Heart of high tech beats in Auburn

Jon Bach, president of Puget Systems, stands in front of a multi-screen display his company uses to test and trouble-shoot several different computers. Bach built his specialized computer company from the ground up, and today it has grown to employ a staff of 18. - Charles Cortes/Reporter
Jon Bach, president of Puget Systems, stands in front of a multi-screen display his company uses to test and trouble-shoot several different computers. Bach built his specialized computer company from the ground up, and today it has grown to employ a staff of 18.
— image credit: Charles Cortes/Reporter

Nestled in a nondescript cluster of warehouses off West Valley Highway in Auburn lies Puget Systems, a custom personal computer company that is pushing the boundaries of computer performance.

One of the first things you notice when you walk into the offices is a pair of liquid-cooled computers, with hardware components immersed in mineral oil inside of ordinary fish aquariums.

The founder of Puget Systems, Jon Bach, motions toward one of the computers, explaining the genesis of the company’s liquid-cooled systems, which Bach says allows the computers to run at a higher performance level.

“We saw online someone building a computer like this,” Bach said. “They were building it in an acrylic case, then sealing it all up with epoxy and putting vegetable oil in, which after a couple of weeks goes all rancid and you have to throw it out. So we thought, ‘Why not put it in an aquarium and put mineral oil in it which never goes bad’. This one has been running for about two years now, and as you can see, the oil is fine and it’s running fine.”

Although the liquid-cooled systems are flashy and garner much attention for the company online, the real bread and butter of the company is its high-quality personal systems.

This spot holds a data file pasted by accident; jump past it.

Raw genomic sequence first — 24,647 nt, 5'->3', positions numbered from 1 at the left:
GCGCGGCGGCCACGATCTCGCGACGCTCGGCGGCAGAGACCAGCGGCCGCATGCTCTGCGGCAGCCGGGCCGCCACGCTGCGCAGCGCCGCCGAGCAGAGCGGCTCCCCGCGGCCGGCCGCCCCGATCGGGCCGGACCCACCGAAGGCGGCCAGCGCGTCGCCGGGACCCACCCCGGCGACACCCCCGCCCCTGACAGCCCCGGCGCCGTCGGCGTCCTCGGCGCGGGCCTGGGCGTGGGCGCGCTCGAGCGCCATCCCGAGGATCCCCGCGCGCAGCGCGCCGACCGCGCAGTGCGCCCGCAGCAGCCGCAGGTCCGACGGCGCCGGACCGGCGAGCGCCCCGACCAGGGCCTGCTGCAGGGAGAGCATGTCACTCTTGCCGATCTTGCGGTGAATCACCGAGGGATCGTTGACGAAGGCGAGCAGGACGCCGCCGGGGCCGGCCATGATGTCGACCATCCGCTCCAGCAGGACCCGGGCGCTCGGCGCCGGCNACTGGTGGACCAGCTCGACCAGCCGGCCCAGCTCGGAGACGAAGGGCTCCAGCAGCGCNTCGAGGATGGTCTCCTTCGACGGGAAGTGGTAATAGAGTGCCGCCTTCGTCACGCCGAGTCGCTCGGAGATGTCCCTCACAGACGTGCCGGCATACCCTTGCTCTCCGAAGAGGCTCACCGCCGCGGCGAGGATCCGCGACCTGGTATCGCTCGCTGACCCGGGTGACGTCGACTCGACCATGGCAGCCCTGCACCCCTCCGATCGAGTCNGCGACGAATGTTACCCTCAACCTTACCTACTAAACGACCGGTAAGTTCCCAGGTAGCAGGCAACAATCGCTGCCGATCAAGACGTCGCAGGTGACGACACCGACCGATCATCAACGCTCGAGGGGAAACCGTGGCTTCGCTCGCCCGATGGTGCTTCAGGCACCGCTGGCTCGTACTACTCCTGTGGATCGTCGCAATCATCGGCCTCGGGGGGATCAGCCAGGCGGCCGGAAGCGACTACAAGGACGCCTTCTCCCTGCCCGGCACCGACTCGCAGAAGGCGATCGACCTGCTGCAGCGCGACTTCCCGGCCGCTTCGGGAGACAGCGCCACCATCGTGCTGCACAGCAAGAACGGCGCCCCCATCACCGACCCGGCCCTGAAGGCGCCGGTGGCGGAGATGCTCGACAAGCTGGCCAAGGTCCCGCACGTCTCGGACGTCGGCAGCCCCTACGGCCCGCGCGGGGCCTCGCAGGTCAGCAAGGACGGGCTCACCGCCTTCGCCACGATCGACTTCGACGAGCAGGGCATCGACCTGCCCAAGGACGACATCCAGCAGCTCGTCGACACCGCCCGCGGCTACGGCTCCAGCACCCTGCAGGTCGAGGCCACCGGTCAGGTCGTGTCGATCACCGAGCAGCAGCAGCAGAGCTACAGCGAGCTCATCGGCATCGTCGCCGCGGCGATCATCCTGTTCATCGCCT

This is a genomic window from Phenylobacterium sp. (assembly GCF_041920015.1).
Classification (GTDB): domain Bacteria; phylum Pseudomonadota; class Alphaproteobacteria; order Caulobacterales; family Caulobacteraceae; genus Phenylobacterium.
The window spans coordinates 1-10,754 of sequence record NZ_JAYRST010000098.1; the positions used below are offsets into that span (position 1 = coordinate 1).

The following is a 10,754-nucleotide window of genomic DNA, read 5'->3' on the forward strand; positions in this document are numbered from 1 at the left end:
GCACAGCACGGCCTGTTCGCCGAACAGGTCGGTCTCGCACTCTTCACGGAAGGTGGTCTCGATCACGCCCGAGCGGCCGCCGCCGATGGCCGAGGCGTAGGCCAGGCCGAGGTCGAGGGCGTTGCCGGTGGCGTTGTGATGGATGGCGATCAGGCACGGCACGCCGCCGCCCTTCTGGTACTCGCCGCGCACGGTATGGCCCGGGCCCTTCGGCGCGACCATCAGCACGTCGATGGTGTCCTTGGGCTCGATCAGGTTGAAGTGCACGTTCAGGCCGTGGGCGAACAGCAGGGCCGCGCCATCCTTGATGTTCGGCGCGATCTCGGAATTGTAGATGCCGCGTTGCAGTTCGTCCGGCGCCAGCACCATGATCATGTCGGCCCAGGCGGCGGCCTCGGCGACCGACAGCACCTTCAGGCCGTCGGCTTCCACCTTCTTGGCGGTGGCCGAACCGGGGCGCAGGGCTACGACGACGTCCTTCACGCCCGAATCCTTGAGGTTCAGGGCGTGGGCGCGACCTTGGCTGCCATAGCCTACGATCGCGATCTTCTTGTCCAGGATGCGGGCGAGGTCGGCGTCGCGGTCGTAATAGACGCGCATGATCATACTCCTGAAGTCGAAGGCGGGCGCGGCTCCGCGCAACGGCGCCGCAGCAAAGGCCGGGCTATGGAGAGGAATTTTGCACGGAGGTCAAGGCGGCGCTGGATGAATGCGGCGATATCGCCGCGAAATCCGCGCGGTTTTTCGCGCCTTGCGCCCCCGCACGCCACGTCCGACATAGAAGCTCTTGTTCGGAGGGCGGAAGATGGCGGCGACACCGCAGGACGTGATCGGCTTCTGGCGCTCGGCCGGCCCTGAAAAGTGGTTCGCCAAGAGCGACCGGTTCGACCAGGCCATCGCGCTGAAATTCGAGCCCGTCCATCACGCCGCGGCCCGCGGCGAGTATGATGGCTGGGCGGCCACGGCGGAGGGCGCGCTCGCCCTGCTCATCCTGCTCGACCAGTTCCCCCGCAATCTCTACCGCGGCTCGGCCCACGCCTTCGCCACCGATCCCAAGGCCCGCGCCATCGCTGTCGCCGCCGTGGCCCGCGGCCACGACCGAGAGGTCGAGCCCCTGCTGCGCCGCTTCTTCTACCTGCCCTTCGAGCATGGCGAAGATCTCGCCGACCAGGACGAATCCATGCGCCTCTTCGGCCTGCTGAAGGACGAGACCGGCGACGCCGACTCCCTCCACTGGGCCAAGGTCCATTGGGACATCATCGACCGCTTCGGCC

According to Bach, he first began working on computers and building his own machines in the 1990s, helping his uncle’s printing shop move into the computer age.

“They needed computers for the company and someone to manage those, so I started off doing that,” he said. “Then I went on to building their Web site. Really, it was those two elements, building their computers and their Web site that gave me all the experience and knowledge that I needed to start this company.”

Initially, Bach built his first computer from scratch as a sophomore in high school, with less than spectacular results.

“The fun story with that is that the first one caught on fire,” Bach said. “Although it wasn’t really my fault, there was a short in there somewhere.”

After graduation from high school and moving on to the University of Washington, Bach said he started Puget Systems, first working out of his parents basement and building high-end computers for his customers.

Bach said that around 2002 the company was big enough that he was forced to quit college to concentrate full time on his business.

“Soon after that I hired my first employee,” he said. “After that, I’ve added an employee about every six months, it’s been very slow and steady. We’re up to 18 employees now.”

After moving out of the basement, Puget Systems operated out of spaces in Redmond and Kent, before purchasing its warehouse in Auburn about a year and a half ago.